Neobehavioristic social psychology is not able to take account of symbolic behavior, let alone provide a heuristically fruitful basis of investigation. To say so is in no wise to challenge the accomplishments of the behavioristic approach. Learning theory is still valid as far as it goes. Reaction times still stand. It is still quite true to say that when a conversation takes place between two people, a stimulus or energy exchange makes its well-known journey as a wave disturbance in the air, through the solids of the middle ear, as an afferent nerve impulse, as an electrocolloidal change in the central nervous system, as an efferent nerve impulse, as a muscle movement in the larynx of the second speaker, as a wave disturbance, and so on. One is still justified in calling the interpersonal process what Mead called it fifty years ago: a conversation of gesture in which my speech stimulus “calls out a response” from you. It is not enough to say this, however. For, as Susanne Langer rather drily observed, to set forth language as a sequence of stimuli and responses overlooks the salient trait of symbolic behavior: Symbols, words, not only call forth responses; they also denote things, name things for both speakers. Furthermore, behavioristic psychology is not able to take account of another universal trait of connected speech: Words are not merely aggregates of sound, however significant; in sentences or in agglutinative forms they also assert a state of affairs (or deny it or question it or command it). No alternative remains to the behaviorist semanticist but to disqualify the phenomenon of symbolization — to call it “an unreal but imputed relation between word and thing” or simply “wrong.” Again one is free to call symbolic behavior wrong or unreal or anything one likes, but such epithets hardly settle its status for the empirical scientist. It remains the task of empirical science to investigate phenomena as they happen, and everyone would agree that symbolic behavior does happen: People talk together, name things, make assertions about states of affairs, and to a degree understand each other.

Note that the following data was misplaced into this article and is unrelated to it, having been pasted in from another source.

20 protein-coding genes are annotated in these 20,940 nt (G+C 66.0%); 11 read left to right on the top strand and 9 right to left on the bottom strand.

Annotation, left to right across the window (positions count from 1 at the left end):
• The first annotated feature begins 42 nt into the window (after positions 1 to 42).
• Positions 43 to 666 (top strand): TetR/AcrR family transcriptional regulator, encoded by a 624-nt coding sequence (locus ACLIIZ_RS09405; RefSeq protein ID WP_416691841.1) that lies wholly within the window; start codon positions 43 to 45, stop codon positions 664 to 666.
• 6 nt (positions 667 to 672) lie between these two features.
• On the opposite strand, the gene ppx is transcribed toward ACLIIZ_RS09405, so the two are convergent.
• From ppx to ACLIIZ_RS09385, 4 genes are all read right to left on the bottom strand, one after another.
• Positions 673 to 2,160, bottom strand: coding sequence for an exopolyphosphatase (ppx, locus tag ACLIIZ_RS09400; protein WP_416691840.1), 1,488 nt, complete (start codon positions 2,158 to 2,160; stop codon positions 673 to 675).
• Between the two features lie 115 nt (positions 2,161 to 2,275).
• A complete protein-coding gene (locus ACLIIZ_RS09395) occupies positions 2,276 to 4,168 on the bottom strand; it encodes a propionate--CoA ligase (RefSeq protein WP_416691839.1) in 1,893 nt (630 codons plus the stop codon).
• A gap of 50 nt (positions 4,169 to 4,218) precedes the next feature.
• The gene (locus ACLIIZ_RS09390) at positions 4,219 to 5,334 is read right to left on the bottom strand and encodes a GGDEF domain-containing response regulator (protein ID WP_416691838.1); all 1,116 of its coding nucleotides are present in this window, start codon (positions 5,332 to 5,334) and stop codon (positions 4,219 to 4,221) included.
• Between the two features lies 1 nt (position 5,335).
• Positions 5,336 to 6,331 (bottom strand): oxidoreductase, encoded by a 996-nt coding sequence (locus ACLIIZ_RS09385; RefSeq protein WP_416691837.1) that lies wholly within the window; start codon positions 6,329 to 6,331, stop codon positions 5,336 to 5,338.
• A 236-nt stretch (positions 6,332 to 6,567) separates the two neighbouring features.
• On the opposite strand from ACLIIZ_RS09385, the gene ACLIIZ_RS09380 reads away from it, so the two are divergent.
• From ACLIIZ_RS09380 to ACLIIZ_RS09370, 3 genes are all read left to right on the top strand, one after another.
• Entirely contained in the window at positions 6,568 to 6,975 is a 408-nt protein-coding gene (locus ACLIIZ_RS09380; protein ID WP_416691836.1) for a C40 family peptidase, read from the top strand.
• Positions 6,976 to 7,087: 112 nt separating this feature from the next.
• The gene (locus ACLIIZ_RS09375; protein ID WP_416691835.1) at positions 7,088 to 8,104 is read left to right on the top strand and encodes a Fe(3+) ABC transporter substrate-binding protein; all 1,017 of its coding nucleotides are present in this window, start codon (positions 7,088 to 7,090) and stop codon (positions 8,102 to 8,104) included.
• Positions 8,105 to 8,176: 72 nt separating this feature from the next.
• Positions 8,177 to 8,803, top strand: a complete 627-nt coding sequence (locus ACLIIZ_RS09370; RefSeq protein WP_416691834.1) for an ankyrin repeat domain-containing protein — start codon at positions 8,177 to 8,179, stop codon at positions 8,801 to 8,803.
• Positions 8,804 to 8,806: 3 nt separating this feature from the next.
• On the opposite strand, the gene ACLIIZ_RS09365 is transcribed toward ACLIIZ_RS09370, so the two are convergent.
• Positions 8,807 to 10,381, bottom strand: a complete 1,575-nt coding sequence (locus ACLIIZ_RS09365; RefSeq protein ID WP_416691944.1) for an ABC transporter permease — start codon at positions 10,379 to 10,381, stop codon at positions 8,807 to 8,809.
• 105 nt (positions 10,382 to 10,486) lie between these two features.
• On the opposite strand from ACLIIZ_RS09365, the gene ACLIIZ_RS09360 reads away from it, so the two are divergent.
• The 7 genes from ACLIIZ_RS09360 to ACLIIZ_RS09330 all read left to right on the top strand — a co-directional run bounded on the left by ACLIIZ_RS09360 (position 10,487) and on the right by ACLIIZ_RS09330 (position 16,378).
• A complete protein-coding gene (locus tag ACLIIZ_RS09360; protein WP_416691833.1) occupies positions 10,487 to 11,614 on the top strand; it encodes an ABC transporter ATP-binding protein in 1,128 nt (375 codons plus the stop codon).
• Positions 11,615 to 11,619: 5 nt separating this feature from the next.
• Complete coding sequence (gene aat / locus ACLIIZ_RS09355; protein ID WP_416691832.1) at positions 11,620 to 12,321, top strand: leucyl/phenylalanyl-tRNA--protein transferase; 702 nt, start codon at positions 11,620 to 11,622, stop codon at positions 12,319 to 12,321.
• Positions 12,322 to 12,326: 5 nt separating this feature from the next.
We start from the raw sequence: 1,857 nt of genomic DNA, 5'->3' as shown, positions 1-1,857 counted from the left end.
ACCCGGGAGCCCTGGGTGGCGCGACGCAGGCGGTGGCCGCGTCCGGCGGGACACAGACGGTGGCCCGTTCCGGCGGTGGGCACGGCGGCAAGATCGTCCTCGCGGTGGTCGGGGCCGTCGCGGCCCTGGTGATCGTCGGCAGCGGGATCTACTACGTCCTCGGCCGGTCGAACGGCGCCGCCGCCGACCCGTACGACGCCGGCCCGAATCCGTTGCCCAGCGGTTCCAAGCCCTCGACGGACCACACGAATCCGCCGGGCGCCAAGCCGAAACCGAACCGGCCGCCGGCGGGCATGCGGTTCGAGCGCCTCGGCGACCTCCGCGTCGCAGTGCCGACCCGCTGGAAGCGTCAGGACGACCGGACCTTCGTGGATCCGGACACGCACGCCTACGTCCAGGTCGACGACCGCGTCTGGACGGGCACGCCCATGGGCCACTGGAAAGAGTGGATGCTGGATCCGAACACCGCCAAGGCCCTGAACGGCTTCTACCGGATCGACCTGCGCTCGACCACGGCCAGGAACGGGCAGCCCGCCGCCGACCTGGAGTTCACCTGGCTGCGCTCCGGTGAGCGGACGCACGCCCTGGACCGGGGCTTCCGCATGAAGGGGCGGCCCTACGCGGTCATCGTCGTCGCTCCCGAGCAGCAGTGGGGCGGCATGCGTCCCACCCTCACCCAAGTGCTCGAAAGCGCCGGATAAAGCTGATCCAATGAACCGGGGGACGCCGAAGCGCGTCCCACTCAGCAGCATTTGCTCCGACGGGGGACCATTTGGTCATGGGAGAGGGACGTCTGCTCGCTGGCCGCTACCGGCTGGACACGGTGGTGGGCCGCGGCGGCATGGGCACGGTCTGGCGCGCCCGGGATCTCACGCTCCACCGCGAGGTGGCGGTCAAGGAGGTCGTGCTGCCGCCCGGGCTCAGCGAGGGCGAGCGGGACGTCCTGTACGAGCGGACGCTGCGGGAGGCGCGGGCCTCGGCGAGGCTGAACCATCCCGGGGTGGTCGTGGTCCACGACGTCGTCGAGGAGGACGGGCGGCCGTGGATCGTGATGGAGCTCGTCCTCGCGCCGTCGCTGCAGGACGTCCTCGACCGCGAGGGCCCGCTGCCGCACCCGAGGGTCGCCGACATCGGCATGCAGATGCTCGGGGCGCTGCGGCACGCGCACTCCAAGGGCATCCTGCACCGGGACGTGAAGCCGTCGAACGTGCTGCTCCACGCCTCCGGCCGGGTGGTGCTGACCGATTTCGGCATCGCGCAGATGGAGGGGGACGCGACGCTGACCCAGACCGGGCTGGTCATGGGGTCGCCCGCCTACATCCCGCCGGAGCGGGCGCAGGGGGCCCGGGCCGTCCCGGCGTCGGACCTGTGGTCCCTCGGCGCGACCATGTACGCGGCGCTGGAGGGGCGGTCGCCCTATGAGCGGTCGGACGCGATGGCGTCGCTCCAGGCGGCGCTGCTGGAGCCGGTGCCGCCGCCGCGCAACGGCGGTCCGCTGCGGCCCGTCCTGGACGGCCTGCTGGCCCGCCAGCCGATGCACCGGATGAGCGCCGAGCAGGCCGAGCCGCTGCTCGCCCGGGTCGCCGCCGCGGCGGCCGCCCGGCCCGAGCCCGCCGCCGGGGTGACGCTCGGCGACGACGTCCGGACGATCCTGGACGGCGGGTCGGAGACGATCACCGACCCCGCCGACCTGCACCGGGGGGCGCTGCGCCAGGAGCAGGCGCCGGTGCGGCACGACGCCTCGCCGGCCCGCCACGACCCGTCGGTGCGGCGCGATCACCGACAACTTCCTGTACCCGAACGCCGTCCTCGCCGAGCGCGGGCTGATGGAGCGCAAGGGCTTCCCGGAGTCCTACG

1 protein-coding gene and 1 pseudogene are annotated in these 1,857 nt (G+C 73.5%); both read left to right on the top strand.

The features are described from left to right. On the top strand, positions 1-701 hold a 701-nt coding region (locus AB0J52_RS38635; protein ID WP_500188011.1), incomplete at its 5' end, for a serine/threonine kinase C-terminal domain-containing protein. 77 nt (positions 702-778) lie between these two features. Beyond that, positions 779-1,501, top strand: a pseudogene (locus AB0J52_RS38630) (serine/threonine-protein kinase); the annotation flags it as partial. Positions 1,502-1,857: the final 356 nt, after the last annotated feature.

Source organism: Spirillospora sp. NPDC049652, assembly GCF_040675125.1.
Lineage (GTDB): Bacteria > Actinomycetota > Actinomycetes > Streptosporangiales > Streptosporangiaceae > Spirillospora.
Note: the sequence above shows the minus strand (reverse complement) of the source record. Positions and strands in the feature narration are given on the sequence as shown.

The real task is how to study symbolic behavior, not formally by the deductive sciences which specify rules for the use of symbols in logic and calculi, but empirically as a kind of event which takes place in the same public domain as learning behavior. Sapir’s gentle chiding about the lack of a science of symbolic behavior and the need of such a science is more conspicuously true today than it was thirty-five years ago.